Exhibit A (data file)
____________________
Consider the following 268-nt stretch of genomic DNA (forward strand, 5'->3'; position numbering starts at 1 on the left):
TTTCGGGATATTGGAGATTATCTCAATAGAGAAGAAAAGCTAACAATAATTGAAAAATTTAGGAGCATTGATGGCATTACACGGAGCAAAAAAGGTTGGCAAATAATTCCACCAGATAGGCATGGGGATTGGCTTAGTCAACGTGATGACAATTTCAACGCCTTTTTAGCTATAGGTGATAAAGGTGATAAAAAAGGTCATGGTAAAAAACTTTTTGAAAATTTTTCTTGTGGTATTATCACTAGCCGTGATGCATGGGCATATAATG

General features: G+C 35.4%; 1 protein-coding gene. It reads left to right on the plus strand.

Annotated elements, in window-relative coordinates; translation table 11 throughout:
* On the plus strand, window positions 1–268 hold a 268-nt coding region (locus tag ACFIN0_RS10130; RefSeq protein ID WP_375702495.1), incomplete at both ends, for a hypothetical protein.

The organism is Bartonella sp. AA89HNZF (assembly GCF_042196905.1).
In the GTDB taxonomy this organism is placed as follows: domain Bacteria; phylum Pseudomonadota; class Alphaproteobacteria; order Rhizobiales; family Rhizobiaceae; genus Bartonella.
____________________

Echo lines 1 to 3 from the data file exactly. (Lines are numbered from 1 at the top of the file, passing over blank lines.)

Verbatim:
Consider the following 268-nt stretch of genomic DNA (forward strand, 5'->3'; position numbering starts at 1 on the left):
TTTCGGGATATTGGAGATTATCTCAATAGAGAAGAAAAGCTAACAATAATTGAAAAATTTAGGAGCATTGATGGCATTACACGGAGCAAAAAAGGTTGGCAAATAATTCCACCAGATAGGCATGGGGATTGGCTTAGTCAACGTGATGACAATTTCAACGCCTTTTTAGCTATAGGTGATAAAGGTGATAAAAAAGGTCATGGTAAAAAACTTTTTGAAAATTTTTCTTGTGGTATTATCACTAGCCGTGATGCATGGGCATATAATG

General features: G+C 35.4%; 1 protein-coding gene. It reads left to right on the plus strand.